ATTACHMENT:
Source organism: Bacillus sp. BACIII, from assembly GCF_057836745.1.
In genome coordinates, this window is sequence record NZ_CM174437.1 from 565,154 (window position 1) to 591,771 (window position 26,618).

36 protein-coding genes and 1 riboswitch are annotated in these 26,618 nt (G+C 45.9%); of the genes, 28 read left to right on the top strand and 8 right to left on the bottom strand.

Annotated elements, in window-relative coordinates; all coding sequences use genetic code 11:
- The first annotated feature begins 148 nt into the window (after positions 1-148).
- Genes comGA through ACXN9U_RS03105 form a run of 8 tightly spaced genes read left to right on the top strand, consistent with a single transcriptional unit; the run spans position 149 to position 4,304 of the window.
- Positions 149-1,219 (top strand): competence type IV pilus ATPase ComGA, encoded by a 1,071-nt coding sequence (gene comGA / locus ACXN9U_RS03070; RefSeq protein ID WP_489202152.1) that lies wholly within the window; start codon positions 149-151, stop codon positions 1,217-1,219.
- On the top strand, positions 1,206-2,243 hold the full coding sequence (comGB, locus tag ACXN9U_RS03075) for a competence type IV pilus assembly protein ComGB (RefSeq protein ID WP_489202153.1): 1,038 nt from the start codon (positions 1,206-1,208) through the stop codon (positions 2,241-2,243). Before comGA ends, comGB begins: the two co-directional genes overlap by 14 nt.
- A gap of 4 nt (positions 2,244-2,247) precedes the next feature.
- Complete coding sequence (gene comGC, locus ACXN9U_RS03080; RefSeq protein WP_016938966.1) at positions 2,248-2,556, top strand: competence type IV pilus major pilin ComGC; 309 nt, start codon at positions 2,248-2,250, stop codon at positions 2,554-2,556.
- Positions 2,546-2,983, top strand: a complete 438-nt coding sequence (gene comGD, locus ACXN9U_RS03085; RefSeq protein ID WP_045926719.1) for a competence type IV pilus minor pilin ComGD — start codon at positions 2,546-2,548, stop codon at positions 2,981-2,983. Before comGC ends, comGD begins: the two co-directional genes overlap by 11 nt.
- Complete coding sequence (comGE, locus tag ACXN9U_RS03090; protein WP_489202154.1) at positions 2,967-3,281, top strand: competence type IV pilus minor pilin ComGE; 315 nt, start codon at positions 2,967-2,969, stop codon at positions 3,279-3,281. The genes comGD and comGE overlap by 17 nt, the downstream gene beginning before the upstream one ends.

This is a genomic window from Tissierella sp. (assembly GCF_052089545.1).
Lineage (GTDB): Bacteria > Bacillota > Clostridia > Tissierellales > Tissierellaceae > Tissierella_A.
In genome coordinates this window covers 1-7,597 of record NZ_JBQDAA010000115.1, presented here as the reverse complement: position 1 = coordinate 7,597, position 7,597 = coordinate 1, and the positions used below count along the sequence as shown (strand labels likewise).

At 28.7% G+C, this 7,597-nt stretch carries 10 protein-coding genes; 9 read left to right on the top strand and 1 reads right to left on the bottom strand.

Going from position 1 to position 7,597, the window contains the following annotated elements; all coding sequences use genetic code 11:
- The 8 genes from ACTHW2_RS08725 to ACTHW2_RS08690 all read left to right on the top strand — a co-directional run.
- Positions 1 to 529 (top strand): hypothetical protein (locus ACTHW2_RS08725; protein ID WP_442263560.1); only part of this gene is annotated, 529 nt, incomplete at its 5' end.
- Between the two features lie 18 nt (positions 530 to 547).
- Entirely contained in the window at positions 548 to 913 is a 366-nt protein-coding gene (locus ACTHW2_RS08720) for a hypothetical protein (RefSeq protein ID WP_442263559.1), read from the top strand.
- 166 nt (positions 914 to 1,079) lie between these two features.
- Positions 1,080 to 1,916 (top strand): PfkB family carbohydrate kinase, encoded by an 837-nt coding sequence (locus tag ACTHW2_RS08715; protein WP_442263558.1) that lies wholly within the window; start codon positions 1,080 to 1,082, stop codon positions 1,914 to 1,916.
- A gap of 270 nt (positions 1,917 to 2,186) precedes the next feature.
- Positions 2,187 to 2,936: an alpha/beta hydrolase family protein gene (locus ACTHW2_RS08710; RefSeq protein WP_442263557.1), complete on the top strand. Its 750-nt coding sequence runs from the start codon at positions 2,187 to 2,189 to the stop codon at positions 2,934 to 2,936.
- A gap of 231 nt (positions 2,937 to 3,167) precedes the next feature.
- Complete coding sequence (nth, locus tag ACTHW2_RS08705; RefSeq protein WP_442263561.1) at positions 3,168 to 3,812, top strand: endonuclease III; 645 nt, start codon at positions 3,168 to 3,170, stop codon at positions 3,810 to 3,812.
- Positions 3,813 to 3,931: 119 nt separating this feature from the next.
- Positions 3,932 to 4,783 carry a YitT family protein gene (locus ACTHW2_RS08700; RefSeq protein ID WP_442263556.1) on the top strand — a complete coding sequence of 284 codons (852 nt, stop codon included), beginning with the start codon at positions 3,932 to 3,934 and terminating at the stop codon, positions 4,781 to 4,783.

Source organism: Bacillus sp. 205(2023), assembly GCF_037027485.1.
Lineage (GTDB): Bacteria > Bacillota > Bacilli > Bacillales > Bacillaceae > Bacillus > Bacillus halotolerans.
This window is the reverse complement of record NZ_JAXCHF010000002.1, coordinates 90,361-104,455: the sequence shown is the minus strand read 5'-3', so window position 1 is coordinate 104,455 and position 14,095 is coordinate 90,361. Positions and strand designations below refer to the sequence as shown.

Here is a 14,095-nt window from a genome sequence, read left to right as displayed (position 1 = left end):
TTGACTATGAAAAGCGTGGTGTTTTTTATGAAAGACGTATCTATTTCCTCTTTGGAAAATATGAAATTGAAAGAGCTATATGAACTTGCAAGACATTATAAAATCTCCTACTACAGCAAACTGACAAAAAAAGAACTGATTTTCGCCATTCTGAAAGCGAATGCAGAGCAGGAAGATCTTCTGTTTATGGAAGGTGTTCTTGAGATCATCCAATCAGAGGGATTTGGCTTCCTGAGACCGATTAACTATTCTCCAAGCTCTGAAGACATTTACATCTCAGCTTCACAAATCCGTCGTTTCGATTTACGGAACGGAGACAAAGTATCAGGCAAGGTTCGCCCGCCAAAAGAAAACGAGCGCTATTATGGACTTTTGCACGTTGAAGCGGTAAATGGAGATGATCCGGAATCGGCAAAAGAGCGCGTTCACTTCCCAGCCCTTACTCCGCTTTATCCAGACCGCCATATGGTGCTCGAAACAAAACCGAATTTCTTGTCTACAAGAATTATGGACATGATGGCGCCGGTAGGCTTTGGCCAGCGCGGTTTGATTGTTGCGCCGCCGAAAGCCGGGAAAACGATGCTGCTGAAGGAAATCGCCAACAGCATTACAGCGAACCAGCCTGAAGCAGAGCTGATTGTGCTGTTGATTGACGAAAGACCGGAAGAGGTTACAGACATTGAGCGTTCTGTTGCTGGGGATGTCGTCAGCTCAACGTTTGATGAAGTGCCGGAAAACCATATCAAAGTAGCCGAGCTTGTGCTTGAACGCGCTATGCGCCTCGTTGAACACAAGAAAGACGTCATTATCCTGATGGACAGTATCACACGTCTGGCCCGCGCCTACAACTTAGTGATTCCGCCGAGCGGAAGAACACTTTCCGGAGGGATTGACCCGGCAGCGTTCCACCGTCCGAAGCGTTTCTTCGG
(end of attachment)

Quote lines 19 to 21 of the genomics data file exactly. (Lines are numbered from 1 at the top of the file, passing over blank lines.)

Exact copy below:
- Positions 1 to 529 (top strand): hypothetical protein (locus ACTHW2_RS08725; protein ID WP_442263560.1); only part of this gene is annotated, 529 nt, incomplete at its 5' end.
- Between the two features lie 18 nt (positions 530 to 547).
- Entirely contained in the window at positions 548 to 913 is a 366-nt protein-coding gene (locus ACTHW2_RS08720) for a hypothetical protein (RefSeq protein ID WP_442263559.1), read from the top strand.